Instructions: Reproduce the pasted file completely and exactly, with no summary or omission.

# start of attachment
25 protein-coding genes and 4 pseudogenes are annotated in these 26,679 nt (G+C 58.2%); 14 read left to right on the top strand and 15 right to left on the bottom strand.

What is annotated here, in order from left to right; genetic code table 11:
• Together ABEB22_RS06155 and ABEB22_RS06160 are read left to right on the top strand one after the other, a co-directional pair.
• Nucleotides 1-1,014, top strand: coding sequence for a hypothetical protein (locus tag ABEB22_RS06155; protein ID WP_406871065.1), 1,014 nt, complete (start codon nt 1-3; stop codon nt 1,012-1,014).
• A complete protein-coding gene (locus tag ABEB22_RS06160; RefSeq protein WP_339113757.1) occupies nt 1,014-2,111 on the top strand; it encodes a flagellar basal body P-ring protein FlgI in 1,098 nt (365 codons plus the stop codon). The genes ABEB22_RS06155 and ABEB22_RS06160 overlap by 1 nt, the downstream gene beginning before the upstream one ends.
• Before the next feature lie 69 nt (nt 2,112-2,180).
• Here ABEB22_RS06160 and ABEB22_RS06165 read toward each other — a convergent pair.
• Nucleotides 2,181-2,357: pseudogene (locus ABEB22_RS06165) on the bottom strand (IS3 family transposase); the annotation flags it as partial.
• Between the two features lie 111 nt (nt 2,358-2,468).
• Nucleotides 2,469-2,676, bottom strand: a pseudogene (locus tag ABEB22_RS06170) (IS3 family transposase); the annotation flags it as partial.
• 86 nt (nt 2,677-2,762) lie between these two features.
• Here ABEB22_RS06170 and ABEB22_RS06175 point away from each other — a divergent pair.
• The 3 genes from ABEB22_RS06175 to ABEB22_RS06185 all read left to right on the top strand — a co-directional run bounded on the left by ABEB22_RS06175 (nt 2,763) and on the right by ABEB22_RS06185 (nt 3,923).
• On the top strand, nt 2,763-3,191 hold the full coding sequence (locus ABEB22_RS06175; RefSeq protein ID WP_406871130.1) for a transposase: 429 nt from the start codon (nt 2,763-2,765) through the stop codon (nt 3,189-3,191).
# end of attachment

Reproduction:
25 protein-coding genes and 4 pseudogenes are annotated in these 26,679 nt (G+C 58.2%); 14 read left to right on the top strand and 15 right to left on the bottom strand.

What is annotated here, in order from left to right; genetic code table 11:
• Together ABEB22_RS06155 and ABEB22_RS06160 are read left to right on the top strand one after the other, a co-directional pair.
• Nucleotides 1-1,014, top strand: coding sequence for a hypothetical protein (locus tag ABEB22_RS06155; protein ID WP_406871065.1), 1,014 nt, complete (start codon nt 1-3; stop codon nt 1,012-1,014).
• A complete protein-coding gene (locus tag ABEB22_RS06160; RefSeq protein WP_339113757.1) occupies nt 1,014-2,111 on the top strand; it encodes a flagellar basal body P-ring protein FlgI in 1,098 nt (365 codons plus the stop codon). The genes ABEB22_RS06155 and ABEB22_RS06160 overlap by 1 nt, the downstream gene beginning before the upstream one ends.
• Before the next feature lie 69 nt (nt 2,112-2,180).
• Here ABEB22_RS06160 and ABEB22_RS06165 read toward each other — a convergent pair.
• Nucleotides 2,181-2,357: pseudogene (locus ABEB22_RS06165) on the bottom strand (IS3 family transposase); the annotation flags it as partial.
• Between the two features lie 111 nt (nt 2,358-2,468).
• Nucleotides 2,469-2,676, bottom strand: a pseudogene (locus tag ABEB22_RS06170) (IS3 family transposase); the annotation flags it as partial.
• 86 nt (nt 2,677-2,762) lie between these two features.
• Here ABEB22_RS06170 and ABEB22_RS06175 point away from each other — a divergent pair.
• The 3 genes from ABEB22_RS06175 to ABEB22_RS06185 all read left to right on the top strand — a co-directional run bounded on the left by ABEB22_RS06175 (nt 2,763) and on the right by ABEB22_RS06185 (nt 3,923).
• On the top strand, nt 2,763-3,191 hold the full coding sequence (locus ABEB22_RS06175; RefSeq protein ID WP_406871130.1) for a transposase: 429 nt from the start codon (nt 2,763-2,765) through the stop codon (nt 3,189-3,191).